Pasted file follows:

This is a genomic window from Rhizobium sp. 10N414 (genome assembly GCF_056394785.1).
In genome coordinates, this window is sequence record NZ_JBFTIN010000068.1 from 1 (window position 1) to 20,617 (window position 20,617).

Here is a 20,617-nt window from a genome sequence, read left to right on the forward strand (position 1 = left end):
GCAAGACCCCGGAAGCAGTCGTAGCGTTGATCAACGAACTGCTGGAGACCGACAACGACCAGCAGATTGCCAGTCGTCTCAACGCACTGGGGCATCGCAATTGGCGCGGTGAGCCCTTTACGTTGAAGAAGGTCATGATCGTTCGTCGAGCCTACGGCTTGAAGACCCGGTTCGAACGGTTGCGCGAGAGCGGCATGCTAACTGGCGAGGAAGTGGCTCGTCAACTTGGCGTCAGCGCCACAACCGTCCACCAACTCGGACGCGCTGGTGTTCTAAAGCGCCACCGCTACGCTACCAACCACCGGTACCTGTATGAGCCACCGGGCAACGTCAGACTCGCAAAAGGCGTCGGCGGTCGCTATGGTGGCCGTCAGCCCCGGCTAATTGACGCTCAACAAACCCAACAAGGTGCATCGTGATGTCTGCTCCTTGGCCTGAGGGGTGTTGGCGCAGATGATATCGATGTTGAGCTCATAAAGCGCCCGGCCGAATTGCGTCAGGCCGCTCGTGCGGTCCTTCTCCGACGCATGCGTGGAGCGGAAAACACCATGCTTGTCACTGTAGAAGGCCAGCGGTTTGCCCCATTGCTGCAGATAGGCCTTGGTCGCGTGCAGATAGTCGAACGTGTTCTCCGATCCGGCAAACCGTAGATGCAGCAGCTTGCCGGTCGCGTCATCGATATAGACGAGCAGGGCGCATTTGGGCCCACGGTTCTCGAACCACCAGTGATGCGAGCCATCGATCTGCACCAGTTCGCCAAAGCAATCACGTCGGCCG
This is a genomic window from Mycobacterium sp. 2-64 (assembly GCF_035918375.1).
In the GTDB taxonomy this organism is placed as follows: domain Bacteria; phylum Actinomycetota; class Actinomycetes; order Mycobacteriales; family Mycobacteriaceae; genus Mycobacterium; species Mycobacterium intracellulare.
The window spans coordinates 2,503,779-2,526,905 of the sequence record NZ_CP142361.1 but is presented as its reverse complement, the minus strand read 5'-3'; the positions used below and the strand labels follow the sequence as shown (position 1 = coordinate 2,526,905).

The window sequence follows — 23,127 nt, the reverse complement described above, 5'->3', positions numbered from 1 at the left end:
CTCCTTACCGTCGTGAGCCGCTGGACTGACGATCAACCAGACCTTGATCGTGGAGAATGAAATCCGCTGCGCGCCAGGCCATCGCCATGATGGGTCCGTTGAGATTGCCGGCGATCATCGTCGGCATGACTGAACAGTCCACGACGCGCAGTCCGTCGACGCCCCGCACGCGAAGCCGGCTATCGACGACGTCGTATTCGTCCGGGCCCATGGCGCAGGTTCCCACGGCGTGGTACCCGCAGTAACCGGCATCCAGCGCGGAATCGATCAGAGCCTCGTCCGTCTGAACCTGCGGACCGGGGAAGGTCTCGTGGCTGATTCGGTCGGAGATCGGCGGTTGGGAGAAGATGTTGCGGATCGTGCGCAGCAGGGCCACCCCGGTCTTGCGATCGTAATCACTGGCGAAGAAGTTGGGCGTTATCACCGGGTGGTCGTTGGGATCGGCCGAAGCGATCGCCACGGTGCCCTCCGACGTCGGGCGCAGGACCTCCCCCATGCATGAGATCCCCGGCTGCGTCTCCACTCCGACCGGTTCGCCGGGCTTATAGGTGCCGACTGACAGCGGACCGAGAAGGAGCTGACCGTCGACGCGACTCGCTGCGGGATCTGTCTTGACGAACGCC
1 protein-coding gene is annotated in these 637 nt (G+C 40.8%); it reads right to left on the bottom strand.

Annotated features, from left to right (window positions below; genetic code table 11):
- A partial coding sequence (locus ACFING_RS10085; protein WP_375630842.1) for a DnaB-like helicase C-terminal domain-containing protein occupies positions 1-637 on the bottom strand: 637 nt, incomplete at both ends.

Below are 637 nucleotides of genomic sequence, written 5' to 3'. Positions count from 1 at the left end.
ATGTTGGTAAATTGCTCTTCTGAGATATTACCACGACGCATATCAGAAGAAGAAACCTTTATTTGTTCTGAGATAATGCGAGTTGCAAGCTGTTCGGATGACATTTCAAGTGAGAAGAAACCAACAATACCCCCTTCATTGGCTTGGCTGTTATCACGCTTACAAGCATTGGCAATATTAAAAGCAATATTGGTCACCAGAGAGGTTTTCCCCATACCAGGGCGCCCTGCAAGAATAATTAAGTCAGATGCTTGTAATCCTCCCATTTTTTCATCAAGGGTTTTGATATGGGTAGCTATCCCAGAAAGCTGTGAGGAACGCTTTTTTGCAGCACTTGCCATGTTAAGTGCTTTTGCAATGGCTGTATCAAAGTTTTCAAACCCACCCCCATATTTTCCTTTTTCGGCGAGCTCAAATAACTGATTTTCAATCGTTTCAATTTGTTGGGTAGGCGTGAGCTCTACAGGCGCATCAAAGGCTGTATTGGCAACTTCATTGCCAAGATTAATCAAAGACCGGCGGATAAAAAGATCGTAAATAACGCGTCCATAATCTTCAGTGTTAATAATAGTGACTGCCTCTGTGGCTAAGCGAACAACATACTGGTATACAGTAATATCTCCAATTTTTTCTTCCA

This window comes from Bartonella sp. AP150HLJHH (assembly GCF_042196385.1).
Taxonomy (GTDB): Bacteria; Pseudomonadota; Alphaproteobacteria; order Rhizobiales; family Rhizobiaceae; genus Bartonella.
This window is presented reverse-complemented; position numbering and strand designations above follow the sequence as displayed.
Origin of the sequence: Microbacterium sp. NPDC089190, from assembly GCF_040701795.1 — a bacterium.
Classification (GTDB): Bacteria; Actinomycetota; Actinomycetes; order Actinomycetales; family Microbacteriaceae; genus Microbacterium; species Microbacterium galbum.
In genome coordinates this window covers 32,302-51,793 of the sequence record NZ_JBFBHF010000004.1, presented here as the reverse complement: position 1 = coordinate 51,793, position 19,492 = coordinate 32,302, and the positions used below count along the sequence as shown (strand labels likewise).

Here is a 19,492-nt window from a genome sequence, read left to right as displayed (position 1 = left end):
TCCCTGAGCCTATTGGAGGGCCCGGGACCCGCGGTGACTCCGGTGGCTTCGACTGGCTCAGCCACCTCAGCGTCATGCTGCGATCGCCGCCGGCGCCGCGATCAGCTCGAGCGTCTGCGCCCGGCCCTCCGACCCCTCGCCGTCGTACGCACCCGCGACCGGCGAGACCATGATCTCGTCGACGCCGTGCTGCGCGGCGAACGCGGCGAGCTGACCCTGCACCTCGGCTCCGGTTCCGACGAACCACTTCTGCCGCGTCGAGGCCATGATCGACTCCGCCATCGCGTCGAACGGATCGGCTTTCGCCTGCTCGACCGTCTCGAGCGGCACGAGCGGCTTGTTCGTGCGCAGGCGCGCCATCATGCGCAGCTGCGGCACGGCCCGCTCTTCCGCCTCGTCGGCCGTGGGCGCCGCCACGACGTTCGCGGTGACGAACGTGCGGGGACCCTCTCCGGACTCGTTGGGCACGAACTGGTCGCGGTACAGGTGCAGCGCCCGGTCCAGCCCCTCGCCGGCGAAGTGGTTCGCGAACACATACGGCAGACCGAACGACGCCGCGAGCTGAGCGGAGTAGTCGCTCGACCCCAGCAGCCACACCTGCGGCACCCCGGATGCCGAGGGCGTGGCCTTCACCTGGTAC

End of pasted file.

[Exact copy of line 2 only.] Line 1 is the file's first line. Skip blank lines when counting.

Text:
In genome coordinates, this window is sequence record NZ_JBFTIN010000068.1 from 1 (window position 1) to 20,617 (window position 20,617).